LONDON — Relief over China's economic growth rate shored up stock markets Monday despite weaker than anticipated U.S. retail sales figures.
China, the world's second-largest economy grew 7.5 percent from a year earlier in the second quarter. Though the figure is down on the previous quarter's 7.7 percent, there had been fears it might fall below 7 percent. A sharp drop would hurt companies around the world that have become increasingly reliant on breakneck Chinese growth to boost earnings.
"Despite the fact that the China growth figure represents an extension of the overall slowing trajectory, being the ninth slowdown in the past ten quarters, equity markets seemed broadly relieved," said Brenda Kelly, market strategist at IG.
Following a 1 percent rise in the Shanghai Composite Index to 2,059.39, European stock markets posted solid gains. The FTSE 100 index of leading British shares closed up 0.6 percent at 6,586.11, while Germany's DAX rose 0.3 percent to 8,234.81. The CAC-40 in France ended 0.1 percent higher at 3,878.58.
In the U.S., the Dow Jones industrial average was up 0.1 percent at 15,479, while the broader S&P 500 was steady at 1,680.
Wall Street was not as strong as futures markets had been predicting. That was due to news that U.S. retail sales only grew 0.4 percent in June from the month before. That was half the rate expected and may mean downward revisions to U.S. second quarter growth forecasts. Retail sales account for around 70 percent of U.S. economic activity.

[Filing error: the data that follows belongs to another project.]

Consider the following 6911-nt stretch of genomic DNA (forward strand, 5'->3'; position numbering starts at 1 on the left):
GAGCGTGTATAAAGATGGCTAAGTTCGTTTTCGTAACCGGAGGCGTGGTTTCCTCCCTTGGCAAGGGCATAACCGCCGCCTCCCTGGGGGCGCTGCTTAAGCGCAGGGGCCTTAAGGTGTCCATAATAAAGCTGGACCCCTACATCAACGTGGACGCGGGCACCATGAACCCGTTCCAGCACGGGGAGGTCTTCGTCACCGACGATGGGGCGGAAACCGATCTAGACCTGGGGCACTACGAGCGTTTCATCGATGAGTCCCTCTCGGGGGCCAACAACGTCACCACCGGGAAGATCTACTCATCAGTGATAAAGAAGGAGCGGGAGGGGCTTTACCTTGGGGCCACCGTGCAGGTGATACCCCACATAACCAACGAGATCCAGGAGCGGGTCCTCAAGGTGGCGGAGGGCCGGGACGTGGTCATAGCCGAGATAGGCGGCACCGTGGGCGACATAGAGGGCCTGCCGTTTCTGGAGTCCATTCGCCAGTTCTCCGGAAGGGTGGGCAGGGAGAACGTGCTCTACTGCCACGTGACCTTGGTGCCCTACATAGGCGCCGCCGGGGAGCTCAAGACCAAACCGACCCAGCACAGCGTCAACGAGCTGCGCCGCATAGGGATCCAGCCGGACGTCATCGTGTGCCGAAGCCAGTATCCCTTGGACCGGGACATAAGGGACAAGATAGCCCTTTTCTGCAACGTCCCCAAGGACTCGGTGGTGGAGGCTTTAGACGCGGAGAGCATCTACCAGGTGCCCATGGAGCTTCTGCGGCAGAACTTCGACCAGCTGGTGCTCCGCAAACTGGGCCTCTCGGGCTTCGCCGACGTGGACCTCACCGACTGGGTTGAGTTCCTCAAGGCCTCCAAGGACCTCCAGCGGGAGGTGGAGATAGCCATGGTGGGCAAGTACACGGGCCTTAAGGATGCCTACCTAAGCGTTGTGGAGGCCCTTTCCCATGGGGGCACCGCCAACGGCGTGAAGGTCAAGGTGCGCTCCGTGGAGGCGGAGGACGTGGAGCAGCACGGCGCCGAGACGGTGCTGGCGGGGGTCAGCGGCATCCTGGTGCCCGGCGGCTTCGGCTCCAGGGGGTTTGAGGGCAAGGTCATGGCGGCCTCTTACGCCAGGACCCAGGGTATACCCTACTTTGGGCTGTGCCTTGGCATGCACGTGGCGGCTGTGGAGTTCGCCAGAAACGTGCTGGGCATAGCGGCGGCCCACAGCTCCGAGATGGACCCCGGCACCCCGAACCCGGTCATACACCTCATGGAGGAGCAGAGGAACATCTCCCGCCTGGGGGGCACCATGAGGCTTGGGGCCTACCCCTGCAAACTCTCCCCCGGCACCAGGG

"After today's report, there is a very real possibility that Q2 GDP will be less than 1 percent for the second time in the last three quarters," said Dan Greenhaus, chief global strategist at BTIG.
Though the figures suggest the U.S. economy is not growing as quickly as anticipated, they may mean the U.S. Federal Reserve starts reducing its monetary stimulus later. For weeks the Fed's monetary stance has been the main driver in markets. The Dow and the S&P 500 struck all-time highs last week partly on an indication from the Fed that the monetary stimulus may be in place for longer than previously expected. At the moment, the Fed is buying around $85 billion of assets in the markets, and that's helped prop up stocks for months.
Some comfort came from forecast-busting earnings from Citigroup. The bank made $1.25 per share during the second quarter, beating the $1.18 per share predicted by analysts polled by FactSet.
It's a busy week on the U.S. corporate reporting front. Other reports expected this week include Coca-Cola, Goldman Sachs, Johnson & Johnson, Bank of America, Google and Microsoft. General Electric caps off the week Friday.
The dollar has faltered in recent days as expectations of a tightening in the Fed's policies have eased. It clawed back some ground Monday, with the euro 0.2 percent lower at $1.3037. The dollar was 0.7 percent higher at 100.06 yen.
Earlier in Asia, Hong Kong's Hang Seng added 0.1 percent to 21,303.31 and Sydney's S&P/ASX 200 gained 0.1 percent to 4,981.10. South Korea's Kospi rose 0.3 percent 1,875.16. Japan's financial markets were closed for a public holiday.
Oil prices gave up some recent gains. Benchmark crude for August delivery was down 97 cents at $104.98 a barrel in electronic trading on the New York Mercantile Exchange. The contract gained $1.04 to $105.95 in New York on Friday, driven higher by continuing tensions in Egypt and a sharp drop in U.S. crude stockpiles.